For many supermarkets, the landscape has changed for shared-transaction-fee programs, perhaps permanently.
Not long ago, supermarkets could take advantage of revenue-share programs for rental product from two suppliers: Rentrak Corp., Portland, Ore., and SuperComm, Dallas. Many liked the SuperComm program because it was designed for the supermarket class of trade. One of the biggest concerns of retailers at the time was that new releases were available from a limited number of studios.
Now the number of studios has been broadened for SuperComm, but so has the basic structure of the program. It is now available to all retailers, but through traditional distributors and with far more stringent requirements. Some former SuperComm customers have told SN that the new program is no longer as attractive to them as it had been in the past.
Studio executives interviewed by SN said the requirements, such as minimum transaction fees, minimum purchases and guaranteed fees per title, will stand. However, they are concerned about the reaction of supermarkets operating rental programs.
"I really understand how difficult it is," said Steven Einhorn, president, New Line Home Video, Los Angeles. "The chains developed a model for doing business. It worked. They built an infrastructure around it. They built a merchandising model around it. They built a customer-service model around it. But then the economics were radically changed. The rug was almost pulled out from under them, frankly. There are more than a few dislocations at this point in time," he said.
Some supplier sources noted that SuperComm could be more flexible when limited to supermarkets because the studios believe these stores to be more reliable in accurately reporting data. Abuses are widespread among specialty stores, so a program designed for all classes of trade had to take that into account, the sources said. Legally, such a widespread program could not differentiate in terms between classes of trade.
It is unlikely that the terms will change appreciably in the future, the studio executives said.
"We try to make our programs equal and available on the same basis to everybody, and that's what we have to do," said Einhorn.
"We want to have very consistent standards in the program for each of the distributors to offer to the marketplace," said Mitch Koch, senior vice president and general manager, Buena Vista Home Entertainment, North America, Burbank, Calif. Buena Vista and SuperComm are both Disney subsidiaries.
"We changed all the revenue-sharing terms earlier in the year and right now I don't have any expectation of changing what we implemented at that time," he said.
John Quinn, senior vice president, sales, Warner Home Video, Burbank, Calif., confirmed that there have been few takers among retailers for the new shared-revenue programs. "I haven't heard that anybody in distribution is having a lot of success converting people to revenue sharing, so I would assume that applies to the old SuperComm accounts as well," he said.
Some supermarkets have objected most strenuously to the minimum transaction fee, which is said to be between $1.25 and $1.35 depending on the studio and title. These chains have midweek promotions like 99-cent Tuesdays or rent-one, get-one-free Wednesdays that would cause them to take a loss under the new terms of the program.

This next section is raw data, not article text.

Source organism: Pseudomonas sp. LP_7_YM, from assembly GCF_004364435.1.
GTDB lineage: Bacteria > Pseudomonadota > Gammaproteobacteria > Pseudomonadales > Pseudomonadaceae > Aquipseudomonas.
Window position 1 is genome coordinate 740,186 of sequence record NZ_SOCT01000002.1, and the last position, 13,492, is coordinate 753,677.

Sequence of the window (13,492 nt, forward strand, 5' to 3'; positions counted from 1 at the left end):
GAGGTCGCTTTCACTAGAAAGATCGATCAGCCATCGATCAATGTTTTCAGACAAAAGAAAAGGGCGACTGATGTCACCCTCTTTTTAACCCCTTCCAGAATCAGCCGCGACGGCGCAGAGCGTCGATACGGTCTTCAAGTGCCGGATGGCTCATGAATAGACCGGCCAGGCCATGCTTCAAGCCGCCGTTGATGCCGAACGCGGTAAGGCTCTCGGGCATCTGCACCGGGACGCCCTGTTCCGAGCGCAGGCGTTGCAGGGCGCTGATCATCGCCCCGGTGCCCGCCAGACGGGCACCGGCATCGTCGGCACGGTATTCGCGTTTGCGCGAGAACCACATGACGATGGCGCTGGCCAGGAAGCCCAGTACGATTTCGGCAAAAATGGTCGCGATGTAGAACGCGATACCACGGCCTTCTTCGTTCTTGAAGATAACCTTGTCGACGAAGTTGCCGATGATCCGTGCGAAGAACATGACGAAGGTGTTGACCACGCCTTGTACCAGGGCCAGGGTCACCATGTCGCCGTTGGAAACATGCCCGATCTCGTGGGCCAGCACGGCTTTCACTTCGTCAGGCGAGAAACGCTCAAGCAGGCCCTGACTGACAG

"With the minimum transaction fee, it is no different for retailers than what they pay under normal distributor pricing," said Quinn. "You can still do a 99-cent rental, but you just have to give me my minimum for that transaction. If you buy a product for $75, you can still rent it for 99 cents, but the difference between what you pay for it and what you rent it for is your expense. That's no different with the revenue sharing. You can rent it for 99 cents, but the difference between what you are paying for it -- i.e. the minimum transaction fee -- is your expense, and some people look at that as part of their marketing program, what they have to pay to get people in the store," he said.
The minimum fees protect the home-video revenue stream, which in turn protects video's window as second after theatrical. "If people are doing 49-cent transactions and I get 20 cents of that, then I can't keep my revenue up," said Quinn.
Warner and Columbia are relative newcomers to shared- transaction-fee programs. "What we have seen so far from distribution's revenue-share programs has been limited among both grocery and non-grocery accounts," said Mike Evans, vice president, sales, Columbia TriStar Home Video, Culver City, Calif. "I am hopeful that we will see some growth in it, but I'm not certain that we will. We are not espousing revenue sharing. It is an option that we are offering. We really don't have enough data at this point to determine where it is going to end up," he said.
Fox meanwhile has been involved in shared-fee programs the longest of all studios, and continues to offer product through Rentrak's Pay Per Transaction program.
"We support Rentrak and we feel that, for some retailers, it is a viable supply system," said Don Jeffries, vice president, sales and distribution, Twentieth Century Fox Home Entertainment, Beverly Hills, Calif.